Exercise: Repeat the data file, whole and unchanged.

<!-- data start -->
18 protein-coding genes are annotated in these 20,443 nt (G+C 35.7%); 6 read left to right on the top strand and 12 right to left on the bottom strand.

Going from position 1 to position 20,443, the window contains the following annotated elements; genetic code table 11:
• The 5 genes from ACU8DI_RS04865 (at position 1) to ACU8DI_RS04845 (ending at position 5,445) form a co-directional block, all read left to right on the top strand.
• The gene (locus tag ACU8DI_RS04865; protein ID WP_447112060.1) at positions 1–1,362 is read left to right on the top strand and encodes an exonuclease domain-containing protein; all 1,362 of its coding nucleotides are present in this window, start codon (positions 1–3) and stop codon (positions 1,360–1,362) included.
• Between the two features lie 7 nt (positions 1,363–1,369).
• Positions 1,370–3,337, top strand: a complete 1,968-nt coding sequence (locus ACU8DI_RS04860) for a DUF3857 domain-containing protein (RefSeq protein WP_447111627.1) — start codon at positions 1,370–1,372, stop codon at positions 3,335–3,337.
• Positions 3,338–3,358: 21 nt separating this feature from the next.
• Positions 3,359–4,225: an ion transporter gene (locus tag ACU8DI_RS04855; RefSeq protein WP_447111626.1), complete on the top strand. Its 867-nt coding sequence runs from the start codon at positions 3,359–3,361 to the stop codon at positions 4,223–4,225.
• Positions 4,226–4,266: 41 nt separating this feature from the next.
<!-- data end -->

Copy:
18 protein-coding genes are annotated in these 20,443 nt (G+C 35.7%); 6 read left to right on the top strand and 12 right to left on the bottom strand.

Going from position 1 to position 20,443, the window contains the following annotated elements; genetic code table 11:
• The 5 genes from ACU8DI_RS04865 (at position 1) to ACU8DI_RS04845 (ending at position 5,445) form a co-directional block, all read left to right on the top strand.
• The gene (locus tag ACU8DI_RS04865; protein ID WP_447112060.1) at positions 1–1,362 is read left to right on the top strand and encodes an exonuclease domain-containing protein; all 1,362 of its coding nucleotides are present in this window, start codon (positions 1–3) and stop codon (positions 1,360–1,362) included.
• Between the two features lie 7 nt (positions 1,363–1,369).
• Positions 1,370–3,337, top strand: a complete 1,968-nt coding sequence (locus ACU8DI_RS04860) for a DUF3857 domain-containing protein (RefSeq protein WP_447111627.1) — start codon at positions 1,370–1,372, stop codon at positions 3,335–3,337.
• Positions 3,338–3,358: 21 nt separating this feature from the next.
• Positions 3,359–4,225: an ion transporter gene (locus tag ACU8DI_RS04855; RefSeq protein WP_447111626.1), complete on the top strand. Its 867-nt coding sequence runs from the start codon at positions 3,359–3,361 to the stop codon at positions 4,223–4,225.
• Positions 4,226–4,266: 41 nt separating this feature from the next.